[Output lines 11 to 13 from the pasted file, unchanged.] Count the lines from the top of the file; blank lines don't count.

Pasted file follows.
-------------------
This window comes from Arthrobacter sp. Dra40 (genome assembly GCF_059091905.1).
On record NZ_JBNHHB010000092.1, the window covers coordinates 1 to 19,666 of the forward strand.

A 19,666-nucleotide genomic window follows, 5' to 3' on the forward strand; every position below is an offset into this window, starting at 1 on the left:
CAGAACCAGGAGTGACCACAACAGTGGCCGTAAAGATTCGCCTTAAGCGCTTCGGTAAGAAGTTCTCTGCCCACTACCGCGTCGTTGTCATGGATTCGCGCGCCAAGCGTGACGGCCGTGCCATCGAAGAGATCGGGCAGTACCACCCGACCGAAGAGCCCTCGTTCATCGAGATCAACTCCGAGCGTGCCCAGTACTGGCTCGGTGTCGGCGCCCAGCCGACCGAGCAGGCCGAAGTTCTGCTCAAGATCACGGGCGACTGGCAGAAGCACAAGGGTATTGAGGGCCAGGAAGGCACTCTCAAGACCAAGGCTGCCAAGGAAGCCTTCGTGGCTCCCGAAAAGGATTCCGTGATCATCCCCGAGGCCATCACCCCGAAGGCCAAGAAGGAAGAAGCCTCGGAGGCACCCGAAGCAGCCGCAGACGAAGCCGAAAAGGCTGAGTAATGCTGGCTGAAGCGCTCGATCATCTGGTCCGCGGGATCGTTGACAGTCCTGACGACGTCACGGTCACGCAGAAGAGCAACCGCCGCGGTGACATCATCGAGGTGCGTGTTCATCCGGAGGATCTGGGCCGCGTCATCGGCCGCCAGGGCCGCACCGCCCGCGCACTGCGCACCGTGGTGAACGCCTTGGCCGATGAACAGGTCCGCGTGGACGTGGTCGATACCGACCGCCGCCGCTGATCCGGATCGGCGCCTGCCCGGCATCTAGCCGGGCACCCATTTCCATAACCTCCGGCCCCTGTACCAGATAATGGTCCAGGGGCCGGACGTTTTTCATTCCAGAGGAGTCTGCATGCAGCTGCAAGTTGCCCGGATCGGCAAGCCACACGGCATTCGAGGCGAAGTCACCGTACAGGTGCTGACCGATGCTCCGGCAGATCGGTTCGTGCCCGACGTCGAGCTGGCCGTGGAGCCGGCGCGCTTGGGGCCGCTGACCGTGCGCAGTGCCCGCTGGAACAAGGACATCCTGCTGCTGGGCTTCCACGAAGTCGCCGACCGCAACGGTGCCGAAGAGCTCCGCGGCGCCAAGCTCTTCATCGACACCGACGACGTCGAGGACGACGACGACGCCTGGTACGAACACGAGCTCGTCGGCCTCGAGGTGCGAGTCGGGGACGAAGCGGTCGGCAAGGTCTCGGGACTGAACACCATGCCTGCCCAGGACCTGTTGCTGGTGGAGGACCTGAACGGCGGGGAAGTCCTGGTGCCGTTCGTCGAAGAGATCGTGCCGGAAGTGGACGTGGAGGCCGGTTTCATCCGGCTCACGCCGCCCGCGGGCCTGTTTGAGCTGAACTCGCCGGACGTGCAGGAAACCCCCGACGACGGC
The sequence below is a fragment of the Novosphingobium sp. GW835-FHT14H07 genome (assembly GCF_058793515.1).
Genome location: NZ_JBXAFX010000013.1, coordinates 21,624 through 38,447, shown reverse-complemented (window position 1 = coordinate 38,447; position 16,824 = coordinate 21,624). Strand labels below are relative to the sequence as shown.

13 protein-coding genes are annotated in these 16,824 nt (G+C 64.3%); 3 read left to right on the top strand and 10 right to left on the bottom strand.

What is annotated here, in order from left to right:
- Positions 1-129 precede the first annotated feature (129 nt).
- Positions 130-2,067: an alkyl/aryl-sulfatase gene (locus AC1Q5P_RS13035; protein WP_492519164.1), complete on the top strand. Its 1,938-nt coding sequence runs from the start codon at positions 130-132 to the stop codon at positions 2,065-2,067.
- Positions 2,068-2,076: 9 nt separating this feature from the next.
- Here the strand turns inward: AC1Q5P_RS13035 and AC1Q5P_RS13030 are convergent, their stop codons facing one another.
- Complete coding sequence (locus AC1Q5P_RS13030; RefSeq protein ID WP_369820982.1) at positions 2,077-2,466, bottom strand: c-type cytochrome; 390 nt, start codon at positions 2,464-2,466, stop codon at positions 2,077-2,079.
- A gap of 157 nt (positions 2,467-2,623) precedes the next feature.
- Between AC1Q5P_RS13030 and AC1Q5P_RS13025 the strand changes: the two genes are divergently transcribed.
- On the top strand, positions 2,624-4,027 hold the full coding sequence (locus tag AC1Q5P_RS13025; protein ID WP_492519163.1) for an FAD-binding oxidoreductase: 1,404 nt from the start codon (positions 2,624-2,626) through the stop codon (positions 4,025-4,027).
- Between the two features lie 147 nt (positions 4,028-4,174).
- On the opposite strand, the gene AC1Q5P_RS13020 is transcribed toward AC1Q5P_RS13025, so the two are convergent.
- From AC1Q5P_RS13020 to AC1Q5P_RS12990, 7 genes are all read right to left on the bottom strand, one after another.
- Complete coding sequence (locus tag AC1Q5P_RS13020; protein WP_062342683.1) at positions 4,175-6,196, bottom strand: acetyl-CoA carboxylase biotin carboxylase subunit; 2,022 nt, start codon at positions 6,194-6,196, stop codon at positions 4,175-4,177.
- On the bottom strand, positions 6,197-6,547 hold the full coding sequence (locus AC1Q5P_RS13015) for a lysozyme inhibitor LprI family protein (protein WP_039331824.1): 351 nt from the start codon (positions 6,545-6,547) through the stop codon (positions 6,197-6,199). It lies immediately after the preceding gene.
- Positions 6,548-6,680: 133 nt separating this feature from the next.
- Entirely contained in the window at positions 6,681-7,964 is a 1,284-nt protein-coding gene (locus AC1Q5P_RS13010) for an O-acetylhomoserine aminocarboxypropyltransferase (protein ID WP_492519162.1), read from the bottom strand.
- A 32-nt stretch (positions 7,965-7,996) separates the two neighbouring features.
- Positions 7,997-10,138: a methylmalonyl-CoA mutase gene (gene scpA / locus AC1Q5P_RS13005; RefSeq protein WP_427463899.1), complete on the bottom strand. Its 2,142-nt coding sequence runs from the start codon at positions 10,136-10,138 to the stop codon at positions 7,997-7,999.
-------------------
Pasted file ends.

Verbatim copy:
- Positions 2,068-2,076: 9 nt separating this feature from the next.
- Here the strand turns inward: AC1Q5P_RS13035 and AC1Q5P_RS13030 are convergent, their stop codons facing one another.
- Complete coding sequence (locus AC1Q5P_RS13030; RefSeq protein ID WP_369820982.1) at positions 2,077-2,466, bottom strand: c-type cytochrome; 390 nt, start codon at positions 2,464-2,466, stop codon at positions 2,077-2,079.